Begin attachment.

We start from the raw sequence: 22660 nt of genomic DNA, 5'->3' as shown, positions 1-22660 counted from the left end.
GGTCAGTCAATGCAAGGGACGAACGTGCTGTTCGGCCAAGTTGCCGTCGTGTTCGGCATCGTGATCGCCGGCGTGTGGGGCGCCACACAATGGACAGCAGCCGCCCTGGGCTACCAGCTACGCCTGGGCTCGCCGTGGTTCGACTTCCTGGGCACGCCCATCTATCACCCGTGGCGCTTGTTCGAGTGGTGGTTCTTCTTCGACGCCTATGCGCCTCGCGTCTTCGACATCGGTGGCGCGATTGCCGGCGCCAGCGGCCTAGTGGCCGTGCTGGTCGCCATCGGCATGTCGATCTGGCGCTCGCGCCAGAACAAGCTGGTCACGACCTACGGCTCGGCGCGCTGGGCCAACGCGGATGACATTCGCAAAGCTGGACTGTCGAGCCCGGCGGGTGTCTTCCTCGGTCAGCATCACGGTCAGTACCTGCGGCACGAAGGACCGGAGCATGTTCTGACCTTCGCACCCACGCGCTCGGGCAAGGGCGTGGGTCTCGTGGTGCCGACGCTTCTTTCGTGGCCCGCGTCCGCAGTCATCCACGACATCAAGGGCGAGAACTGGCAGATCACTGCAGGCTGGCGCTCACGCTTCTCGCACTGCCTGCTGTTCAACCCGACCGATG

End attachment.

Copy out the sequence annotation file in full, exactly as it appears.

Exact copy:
We start from the raw sequence: 22660 nt of genomic DNA, 5'->3' as shown, positions 1-22660 counted from the left end.
GGTCAGTCAATGCAAGGGACGAACGTGCTGTTCGGCCAAGTTGCCGTCGTGTTCGGCATCGTGATCGCCGGCGTGTGGGGCGCCACACAATGGACAGCAGCCGCCCTGGGCTACCAGCTACGCCTGGGCTCGCCGTGGTTCGACTTCCTGGGCACGCCCATCTATCACCCGTGGCGCTTGTTCGAGTGGTGGTTCTTCTTCGACGCCTATGCGCCTCGCGTCTTCGACATCGGTGGCGCGATTGCCGGCGCCAGCGGCCTAGTGGCCGTGCTGGTCGCCATCGGCATGTCGATCTGGCGCTCGCGCCAGAACAAGCTGGTCACGACCTACGGCTCGGCGCGCTGGGCCAACGCGGATGACATTCGCAAAGCTGGACTGTCGAGCCCGGCGGGTGTCTTCCTCGGTCAGCATCACGGTCAGTACCTGCGGCACGAAGGACCGGAGCATGTTCTGACCTTCGCACCCACGCGCTCGGGCAAGGGCGTGGGTCTCGTGGTGCCGACGCTTCTTTCGTGGCCCGCGTCCGCAGTCATCCACGACATCAAGGGCGAGAACTGGCAGATCACTGCAGGCTGGCGCTCACGCTTCTCGCACTGCCTGCTGTTCAACCCGACCGATG